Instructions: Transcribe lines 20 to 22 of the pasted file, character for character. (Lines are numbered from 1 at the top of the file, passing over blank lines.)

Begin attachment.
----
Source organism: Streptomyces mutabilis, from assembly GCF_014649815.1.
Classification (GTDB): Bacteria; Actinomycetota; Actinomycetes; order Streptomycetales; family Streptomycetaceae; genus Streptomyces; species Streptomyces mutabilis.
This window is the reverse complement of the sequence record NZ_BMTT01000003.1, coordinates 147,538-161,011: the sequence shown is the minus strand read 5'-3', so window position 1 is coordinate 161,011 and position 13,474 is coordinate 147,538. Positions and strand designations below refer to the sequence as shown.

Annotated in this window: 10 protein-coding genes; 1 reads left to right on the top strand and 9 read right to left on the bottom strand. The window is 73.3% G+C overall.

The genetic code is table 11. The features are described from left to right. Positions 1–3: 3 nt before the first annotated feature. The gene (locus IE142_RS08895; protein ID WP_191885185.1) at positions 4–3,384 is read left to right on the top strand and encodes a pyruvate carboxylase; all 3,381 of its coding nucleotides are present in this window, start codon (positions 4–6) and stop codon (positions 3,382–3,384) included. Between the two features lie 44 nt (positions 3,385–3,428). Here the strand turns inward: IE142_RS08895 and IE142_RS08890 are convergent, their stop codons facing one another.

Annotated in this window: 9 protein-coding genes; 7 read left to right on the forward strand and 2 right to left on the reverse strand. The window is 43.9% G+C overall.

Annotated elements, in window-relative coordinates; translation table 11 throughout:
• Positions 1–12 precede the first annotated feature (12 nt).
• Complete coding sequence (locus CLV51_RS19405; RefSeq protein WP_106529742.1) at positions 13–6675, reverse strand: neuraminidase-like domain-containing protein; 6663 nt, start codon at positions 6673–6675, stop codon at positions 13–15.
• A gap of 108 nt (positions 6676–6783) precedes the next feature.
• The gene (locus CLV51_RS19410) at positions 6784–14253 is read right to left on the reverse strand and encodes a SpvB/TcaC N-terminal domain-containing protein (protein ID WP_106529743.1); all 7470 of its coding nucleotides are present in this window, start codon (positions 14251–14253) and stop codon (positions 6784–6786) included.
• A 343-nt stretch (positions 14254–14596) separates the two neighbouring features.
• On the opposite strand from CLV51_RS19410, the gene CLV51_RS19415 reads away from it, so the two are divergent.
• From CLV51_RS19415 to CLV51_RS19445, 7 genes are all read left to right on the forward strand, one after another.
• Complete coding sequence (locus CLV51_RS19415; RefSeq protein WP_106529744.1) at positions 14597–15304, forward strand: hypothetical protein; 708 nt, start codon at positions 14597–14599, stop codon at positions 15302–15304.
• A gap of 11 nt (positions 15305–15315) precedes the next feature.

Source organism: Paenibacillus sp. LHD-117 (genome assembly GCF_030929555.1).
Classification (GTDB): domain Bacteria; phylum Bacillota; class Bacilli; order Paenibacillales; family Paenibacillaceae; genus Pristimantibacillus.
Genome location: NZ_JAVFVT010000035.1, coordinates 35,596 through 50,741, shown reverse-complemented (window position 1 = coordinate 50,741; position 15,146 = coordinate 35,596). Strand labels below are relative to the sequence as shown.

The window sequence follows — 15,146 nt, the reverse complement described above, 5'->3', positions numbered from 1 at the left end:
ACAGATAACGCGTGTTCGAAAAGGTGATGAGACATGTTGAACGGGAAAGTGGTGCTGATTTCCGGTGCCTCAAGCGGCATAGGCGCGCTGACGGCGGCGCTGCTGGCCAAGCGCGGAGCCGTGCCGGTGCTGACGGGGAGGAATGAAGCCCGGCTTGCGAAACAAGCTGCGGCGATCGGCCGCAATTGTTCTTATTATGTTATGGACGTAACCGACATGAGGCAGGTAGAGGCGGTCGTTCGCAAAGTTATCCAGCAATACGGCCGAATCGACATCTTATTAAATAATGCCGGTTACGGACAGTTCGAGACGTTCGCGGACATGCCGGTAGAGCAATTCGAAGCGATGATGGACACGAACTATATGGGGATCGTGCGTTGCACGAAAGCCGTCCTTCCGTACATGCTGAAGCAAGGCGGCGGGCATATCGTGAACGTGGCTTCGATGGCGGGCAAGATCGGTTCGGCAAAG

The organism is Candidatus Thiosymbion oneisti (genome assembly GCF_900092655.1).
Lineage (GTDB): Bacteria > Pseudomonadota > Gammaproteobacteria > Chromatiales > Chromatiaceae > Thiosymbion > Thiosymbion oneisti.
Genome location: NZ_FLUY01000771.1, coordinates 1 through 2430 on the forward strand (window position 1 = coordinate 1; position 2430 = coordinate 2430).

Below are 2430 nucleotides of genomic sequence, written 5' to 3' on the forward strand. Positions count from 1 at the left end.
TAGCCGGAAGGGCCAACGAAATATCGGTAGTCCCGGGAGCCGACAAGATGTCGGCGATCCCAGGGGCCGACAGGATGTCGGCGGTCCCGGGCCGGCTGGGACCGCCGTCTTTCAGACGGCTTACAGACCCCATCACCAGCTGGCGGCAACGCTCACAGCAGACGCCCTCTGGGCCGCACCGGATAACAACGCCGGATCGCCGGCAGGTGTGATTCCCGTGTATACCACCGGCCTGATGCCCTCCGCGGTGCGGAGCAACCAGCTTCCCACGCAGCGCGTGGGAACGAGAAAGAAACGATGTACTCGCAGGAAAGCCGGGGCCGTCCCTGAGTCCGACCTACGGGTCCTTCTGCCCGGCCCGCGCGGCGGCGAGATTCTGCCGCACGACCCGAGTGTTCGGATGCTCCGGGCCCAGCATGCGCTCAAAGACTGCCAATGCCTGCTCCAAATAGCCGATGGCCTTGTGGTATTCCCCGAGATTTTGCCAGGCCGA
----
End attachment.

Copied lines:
The window sequence follows — 15,146 nt, the reverse complement described above, 5'->3', positions numbered from 1 at the left end:
ACAGATAACGCGTGTTCGAAAAGGTGATGAGACATGTTGAACGGGAAAGTGGTGCTGATTTCCGGTGCCTCAAGCGGCATAGGCGCGCTGACGGCGGCGCTGCTGGCCAAGCGCGGAGCCGTGCCGGTGCTGACGGGGAGGAATGAAGCCCGGCTTGCGAAACAAGCTGCGGCGATCGGCCGCAATTGTTCTTATTATGTTATGGACGTAACCGACATGAGGCAGGTAGAGGCGGTCGTTCGCAAAGTTATCCAGCAATACGGCCGAATCGACATCTTATTAAATAATGCCGGTTACGGACAGTTCGAGACGTTCGCGGACATGCCGGTAGAGCAATTCGAAGCGATGATGGACACGAACTATATGGGGATCGTGCGTTGCACGAAAGCCGTCCTTCCGTACATGCTGAAGCAAGGCGGCGGGCATATCGTGAACGTGGCTTCGATGGCGGGCAAGATCGGTTCGGCAAAG

The organism is Candidatus Thiosymbion oneisti (genome assembly GCF_900092655.1).